3 Document A What Causes Weather? Weather and climate are different. Weather is a day-to-day description of the air in an area measured by temperature, precipitation, humidity, wind, and other factors. In other words, weather is what you see and find every day whereas climate is an average of that weather. There are many types of weather phenomena such as rain, snow, heat, tornado, hurricane, etc. 1. All weather happens in the lower level of the Earth s atmosphere. 2. Because the Earth is round and not flat, the Sun s rays don t fall evenly on the land and oceans. The sun shines more directly near the equator, bringing these areas more warmth. 3. Daily changes in the weather are due to winds and storms which is movement of warm and cold air from place to place. 4. Seasonal changes are due to the Earth revolving around the Sun. The interaction between the Earth s air, water, land, and the sun cause the changes to weather. What Causes Climate? Climate is usually defined as the weather conditions in an area over a long period of time and is the average of the conditions of that area. Climate is determined by one or more of the five causes of climate: latitude, elevation, ocean/wind currents, closeness to large bodies of water, and terrain. There are 12 different types of climate found on Earth. Climates in the same category share characteristics and usually are found in the same area. 1. Latitude: how close a place is to the equator - usually the closer it is to the equator, the warmer it is 2. Elevation: how high the land is above sea level - usually the higher the elevation, the cooler it is 3. Ocean/Wind Currents: hot water and air rises, cool water and air sinks - this creates currents that move heat around our planet 4. Closeness to large bodies of water: this can increase precipitation and affect the temperature depending on where the water is and how big it is 5. Terrain: mountains can change how much rain or sun you get, the north side of a mountain usually has a different climate than the south side Climates change over time, usually the change is very slow, and many different factors cause climates to shift and change. What is a Meteorologist? A meteorologist is a scientist who uses scientific principles to explain, understand, observe, or forecast the earth's atmospheric phenomena. Meteorologists look at long-term weather patterns and data to help predict future climate trends and past climate data. Meteorologists also develop and use new instruments and tools with computers and mathematical methods in order to forecast the weather. Forecast: to predict or estimate a future event or trend (verb) a prediction or estimate of future events (verb) to happen in the future (noun) a conjectured estimate of a future event (noun)

5 Document B Reno, NV - 10 Day Forecast Complete this document during science instruction Process to approach this document: -Start with simply looking at the chart and making observations -Have students talk with partners about their observations -Discuss observations as a class, discussing any misconceptions the students may bring up Watch a news forecast - what are the similarities and differences between the news and this document? 1. Name at least 3 facts about the information in the graph.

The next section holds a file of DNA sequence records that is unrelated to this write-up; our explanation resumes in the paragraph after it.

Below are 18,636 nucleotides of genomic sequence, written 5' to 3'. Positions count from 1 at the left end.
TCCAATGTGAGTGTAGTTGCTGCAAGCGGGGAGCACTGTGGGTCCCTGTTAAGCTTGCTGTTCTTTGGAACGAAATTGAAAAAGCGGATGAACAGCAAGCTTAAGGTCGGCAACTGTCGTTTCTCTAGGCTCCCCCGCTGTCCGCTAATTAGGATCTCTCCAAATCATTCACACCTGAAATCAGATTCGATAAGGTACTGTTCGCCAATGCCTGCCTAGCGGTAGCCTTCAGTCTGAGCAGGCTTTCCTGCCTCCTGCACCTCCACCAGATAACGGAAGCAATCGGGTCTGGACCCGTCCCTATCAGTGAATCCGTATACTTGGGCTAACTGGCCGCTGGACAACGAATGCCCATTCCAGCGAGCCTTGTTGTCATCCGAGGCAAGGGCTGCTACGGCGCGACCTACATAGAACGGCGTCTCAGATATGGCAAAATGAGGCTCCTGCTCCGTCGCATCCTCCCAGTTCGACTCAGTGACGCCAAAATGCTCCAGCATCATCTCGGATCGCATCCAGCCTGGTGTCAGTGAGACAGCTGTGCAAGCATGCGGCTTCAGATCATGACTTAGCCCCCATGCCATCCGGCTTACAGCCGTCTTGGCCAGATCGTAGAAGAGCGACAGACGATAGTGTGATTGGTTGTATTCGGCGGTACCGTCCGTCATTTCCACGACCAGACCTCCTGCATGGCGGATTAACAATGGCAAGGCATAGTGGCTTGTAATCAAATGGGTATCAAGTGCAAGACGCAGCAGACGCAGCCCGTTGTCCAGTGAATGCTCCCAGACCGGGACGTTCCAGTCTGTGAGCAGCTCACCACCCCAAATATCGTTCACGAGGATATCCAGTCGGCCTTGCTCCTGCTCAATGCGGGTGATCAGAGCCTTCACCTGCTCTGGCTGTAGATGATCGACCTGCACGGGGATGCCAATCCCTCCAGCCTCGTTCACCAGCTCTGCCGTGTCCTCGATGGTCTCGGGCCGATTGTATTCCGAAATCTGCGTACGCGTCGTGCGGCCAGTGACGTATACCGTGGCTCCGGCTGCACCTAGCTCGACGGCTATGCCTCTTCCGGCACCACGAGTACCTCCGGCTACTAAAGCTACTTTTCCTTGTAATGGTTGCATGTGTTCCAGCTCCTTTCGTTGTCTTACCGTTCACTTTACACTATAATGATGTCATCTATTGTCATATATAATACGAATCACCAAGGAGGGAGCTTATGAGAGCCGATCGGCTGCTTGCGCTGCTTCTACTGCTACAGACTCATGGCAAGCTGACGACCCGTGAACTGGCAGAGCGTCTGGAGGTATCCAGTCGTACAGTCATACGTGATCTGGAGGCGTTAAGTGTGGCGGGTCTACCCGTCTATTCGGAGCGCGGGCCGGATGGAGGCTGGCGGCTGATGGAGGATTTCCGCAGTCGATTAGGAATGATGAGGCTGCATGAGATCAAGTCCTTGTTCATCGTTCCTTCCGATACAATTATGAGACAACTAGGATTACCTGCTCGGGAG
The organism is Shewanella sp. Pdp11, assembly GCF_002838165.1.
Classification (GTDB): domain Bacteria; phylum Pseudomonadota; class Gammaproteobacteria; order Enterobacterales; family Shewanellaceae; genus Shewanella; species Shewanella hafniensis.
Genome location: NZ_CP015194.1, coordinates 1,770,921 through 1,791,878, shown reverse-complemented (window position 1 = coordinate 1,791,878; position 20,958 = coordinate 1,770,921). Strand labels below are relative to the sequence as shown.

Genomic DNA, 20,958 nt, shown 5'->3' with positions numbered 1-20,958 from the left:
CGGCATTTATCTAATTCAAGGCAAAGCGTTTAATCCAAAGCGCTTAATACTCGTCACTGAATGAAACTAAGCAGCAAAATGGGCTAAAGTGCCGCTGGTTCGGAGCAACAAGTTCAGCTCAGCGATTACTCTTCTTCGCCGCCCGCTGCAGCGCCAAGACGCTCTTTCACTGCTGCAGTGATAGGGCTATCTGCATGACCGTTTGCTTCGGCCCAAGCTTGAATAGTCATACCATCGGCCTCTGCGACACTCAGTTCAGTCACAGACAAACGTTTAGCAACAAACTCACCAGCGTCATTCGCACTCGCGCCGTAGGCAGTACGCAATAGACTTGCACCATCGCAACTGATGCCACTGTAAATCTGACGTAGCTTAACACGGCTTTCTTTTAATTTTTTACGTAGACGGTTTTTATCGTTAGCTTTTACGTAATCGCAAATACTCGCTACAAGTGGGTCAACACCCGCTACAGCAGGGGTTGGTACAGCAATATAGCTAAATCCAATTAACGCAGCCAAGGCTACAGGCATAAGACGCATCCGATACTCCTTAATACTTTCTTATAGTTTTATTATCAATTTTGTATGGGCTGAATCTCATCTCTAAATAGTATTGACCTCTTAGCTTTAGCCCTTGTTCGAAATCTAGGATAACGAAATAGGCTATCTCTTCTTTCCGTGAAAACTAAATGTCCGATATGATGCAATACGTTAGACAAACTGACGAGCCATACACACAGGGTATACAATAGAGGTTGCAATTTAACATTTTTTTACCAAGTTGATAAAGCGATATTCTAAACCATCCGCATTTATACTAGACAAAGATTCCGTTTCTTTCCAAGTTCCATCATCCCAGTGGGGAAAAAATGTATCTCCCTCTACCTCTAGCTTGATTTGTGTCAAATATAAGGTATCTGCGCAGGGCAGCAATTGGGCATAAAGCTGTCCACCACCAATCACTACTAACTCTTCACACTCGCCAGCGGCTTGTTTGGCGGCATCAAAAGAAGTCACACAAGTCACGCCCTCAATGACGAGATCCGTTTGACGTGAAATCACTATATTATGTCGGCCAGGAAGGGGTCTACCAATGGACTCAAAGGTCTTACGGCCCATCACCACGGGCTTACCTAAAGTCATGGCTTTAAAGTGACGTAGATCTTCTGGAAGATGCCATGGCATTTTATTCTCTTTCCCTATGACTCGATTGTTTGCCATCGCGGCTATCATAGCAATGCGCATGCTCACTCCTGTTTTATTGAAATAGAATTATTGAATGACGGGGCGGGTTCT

6 2. What patterns do you see in the data? Have a discussion about patterns that don t have to be quite as precise as students might have learned in earlier grades (like a number pattern of 2, 4, 6, 8), but in science could be more general and not as precise. Make sure to include the vocabulary words observation, forecast, conjecture, pattern, and trend in the discussion. Sample patterns: the temperature starts high, then drops, then rises, then drops, then rises, then drops; the high temperature varies more than the low temperatures; the wind speed correlates to the wind direction (for example, the NNW winds are always close to 10 mph, but the SW winds are much higher); when the temperature is high on a windy day, the following day the temperature drops significantly; low temperatures are cloudy days and higher temperatures are on sunny days Possible leading questions if students are struggling: What does forecast mean? (noun - a conjectured estimate of a future event/verb - to predict or estimate a future event or trend/verb - a prediction or estimate of future events) How does the data in each column on the chart change? What do you notice about data across the columns? 3. Is this chart representing weather or climate data? Explain your thinking based on Document A. Review the definitions of weather and climate by having students refer back to document A. Possible leading questions if students are struggling: What does document A say about weather? What does it say about climate? 4. How do meteorologists decide what the weather forecast will be? Have students refer back to document A and find the information about meteorologists. 5. Based on this forecast, what would you predict the weather to be for the following 10 days? Students should make predictions, explaining why they believe they are correct. Re-watch a news forecast to show how meteorologists justify their predictions. Make sure to include the vocabulary words forecast and predict/prediction.